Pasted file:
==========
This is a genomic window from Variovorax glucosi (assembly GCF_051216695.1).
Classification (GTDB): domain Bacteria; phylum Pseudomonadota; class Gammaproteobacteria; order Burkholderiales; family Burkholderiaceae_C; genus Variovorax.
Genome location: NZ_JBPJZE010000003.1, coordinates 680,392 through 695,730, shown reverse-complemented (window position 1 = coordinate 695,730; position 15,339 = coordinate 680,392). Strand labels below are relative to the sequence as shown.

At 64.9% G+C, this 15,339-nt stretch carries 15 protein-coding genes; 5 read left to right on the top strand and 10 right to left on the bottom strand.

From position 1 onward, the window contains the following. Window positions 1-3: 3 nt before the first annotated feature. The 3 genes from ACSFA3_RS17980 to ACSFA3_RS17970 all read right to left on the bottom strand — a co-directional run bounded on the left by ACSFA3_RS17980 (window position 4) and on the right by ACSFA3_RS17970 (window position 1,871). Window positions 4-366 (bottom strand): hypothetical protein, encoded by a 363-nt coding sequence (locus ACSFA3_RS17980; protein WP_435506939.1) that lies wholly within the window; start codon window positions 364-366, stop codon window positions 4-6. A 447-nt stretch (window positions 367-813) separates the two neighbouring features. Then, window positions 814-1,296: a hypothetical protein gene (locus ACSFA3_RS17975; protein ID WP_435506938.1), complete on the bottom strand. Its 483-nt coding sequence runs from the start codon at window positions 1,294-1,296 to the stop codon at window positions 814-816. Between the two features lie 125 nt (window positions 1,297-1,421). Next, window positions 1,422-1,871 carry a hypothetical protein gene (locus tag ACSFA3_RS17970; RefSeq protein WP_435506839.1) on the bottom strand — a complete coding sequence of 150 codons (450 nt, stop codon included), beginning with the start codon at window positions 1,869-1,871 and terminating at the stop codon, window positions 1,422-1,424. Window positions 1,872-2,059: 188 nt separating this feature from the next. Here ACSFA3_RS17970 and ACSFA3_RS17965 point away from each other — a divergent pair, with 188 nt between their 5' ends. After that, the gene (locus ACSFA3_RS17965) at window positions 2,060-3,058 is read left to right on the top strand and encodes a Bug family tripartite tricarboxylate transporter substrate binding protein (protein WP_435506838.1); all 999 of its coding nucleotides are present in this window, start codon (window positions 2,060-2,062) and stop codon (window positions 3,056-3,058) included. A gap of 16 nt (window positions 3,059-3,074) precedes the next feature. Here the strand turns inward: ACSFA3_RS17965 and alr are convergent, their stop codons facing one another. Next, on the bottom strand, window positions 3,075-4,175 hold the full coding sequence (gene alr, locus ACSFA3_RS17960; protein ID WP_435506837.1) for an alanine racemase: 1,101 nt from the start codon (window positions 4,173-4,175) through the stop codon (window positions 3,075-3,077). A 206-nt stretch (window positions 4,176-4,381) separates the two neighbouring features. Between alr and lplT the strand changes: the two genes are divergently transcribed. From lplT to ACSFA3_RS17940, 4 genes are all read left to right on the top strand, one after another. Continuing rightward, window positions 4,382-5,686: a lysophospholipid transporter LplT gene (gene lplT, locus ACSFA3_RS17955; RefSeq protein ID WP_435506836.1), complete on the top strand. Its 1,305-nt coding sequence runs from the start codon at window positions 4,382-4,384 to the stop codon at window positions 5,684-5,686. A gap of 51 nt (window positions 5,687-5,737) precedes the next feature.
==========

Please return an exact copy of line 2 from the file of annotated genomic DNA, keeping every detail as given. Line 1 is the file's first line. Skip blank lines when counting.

Classification (GTDB): domain Bacteria; phylum Pseudomonadota; class Gammaproteobacteria; order Burkholderiales; family Burkholderiaceae_C; genus Variovorax.